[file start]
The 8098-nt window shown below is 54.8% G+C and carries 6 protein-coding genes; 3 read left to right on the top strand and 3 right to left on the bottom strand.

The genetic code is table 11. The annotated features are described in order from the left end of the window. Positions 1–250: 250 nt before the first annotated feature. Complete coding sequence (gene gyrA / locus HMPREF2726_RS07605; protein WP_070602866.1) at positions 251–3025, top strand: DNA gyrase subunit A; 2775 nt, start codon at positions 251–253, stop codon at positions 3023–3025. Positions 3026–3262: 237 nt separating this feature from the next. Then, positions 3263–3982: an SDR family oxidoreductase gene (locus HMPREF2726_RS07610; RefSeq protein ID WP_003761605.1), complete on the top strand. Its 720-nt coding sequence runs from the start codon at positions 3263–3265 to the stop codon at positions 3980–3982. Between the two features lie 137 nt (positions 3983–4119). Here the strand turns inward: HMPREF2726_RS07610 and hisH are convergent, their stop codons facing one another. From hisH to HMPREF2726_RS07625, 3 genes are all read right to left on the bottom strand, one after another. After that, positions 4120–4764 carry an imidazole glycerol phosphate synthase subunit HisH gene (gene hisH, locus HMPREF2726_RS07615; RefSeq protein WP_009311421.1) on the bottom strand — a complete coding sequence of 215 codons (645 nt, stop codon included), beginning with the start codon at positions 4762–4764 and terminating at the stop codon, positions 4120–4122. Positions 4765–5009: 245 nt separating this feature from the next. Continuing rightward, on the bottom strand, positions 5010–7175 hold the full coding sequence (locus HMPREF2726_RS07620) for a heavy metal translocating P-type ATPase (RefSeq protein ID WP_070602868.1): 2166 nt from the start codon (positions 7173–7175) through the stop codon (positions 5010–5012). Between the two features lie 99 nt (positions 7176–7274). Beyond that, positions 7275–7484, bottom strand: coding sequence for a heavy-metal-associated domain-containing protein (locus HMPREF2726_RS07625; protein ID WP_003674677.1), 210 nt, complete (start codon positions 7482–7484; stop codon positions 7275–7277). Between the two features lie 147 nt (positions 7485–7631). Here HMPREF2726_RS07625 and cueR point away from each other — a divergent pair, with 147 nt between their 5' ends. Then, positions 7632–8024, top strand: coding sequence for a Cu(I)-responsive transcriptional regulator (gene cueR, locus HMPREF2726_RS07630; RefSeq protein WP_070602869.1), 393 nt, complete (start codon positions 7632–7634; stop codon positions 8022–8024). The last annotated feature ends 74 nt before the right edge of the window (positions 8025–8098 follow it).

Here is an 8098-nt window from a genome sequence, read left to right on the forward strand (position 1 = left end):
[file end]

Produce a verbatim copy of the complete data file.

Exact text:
The 8098-nt window shown below is 54.8% G+C and carries 6 protein-coding genes; 3 read left to right on the top strand and 3 right to left on the bottom strand.

The genetic code is table 11. The annotated features are described in order from the left end of the window. Positions 1–250: 250 nt before the first annotated feature. Complete coding sequence (gene gyrA / locus HMPREF2726_RS07605; protein WP_070602866.1) at positions 251–3025, top strand: DNA gyrase subunit A; 2775 nt, start codon at positions 251–253, stop codon at positions 3023–3025. Positions 3026–3262: 237 nt separating this feature from the next. Then, positions 3263–3982: an SDR family oxidoreductase gene (locus HMPREF2726_RS07610; RefSeq protein ID WP_003761605.1), complete on the top strand. Its 720-nt coding sequence runs from the start codon at positions 3263–3265 to the stop codon at positions 3980–3982. Between the two features lie 137 nt (positions 3983–4119). Here the strand turns inward: HMPREF2726_RS07610 and hisH are convergent, their stop codons facing one another. From hisH to HMPREF2726_RS07625, 3 genes are all read right to left on the bottom strand, one after another. After that, positions 4120–4764 carry an imidazole glycerol phosphate synthase subunit HisH gene (gene hisH, locus HMPREF2726_RS07615; RefSeq protein WP_009311421.1) on the bottom strand — a complete coding sequence of 215 codons (645 nt, stop codon included), beginning with the start codon at positions 4762–4764 and terminating at the stop codon, positions 4120–4122. Positions 4765–5009: 245 nt separating this feature from the next. Continuing rightward, on the bottom strand, positions 5010–7175 hold the full coding sequence (locus HMPREF2726_RS07620) for a heavy metal translocating P-type ATPase (RefSeq protein ID WP_070602868.1): 2166 nt from the start codon (positions 7173–7175) through the stop codon (positions 5010–5012). Between the two features lie 99 nt (positions 7176–7274). Beyond that, positions 7275–7484, bottom strand: coding sequence for a heavy-metal-associated domain-containing protein (locus HMPREF2726_RS07625; protein ID WP_003674677.1), 210 nt, complete (start codon positions 7482–7484; stop codon positions 7275–7277). Between the two features lie 147 nt (positions 7485–7631). Here HMPREF2726_RS07625 and cueR point away from each other — a divergent pair, with 147 nt between their 5' ends. Then, positions 7632–8024, top strand: coding sequence for a Cu(I)-responsive transcriptional regulator (gene cueR, locus HMPREF2726_RS07630; RefSeq protein WP_070602869.1), 393 nt, complete (start codon positions 7632–7634; stop codon positions 8022–8024). The last annotated feature ends 74 nt before the right edge of the window (positions 8025–8098 follow it).

Here is an 8098-nt window from a genome sequence, read left to right on the forward strand (position 1 = left end):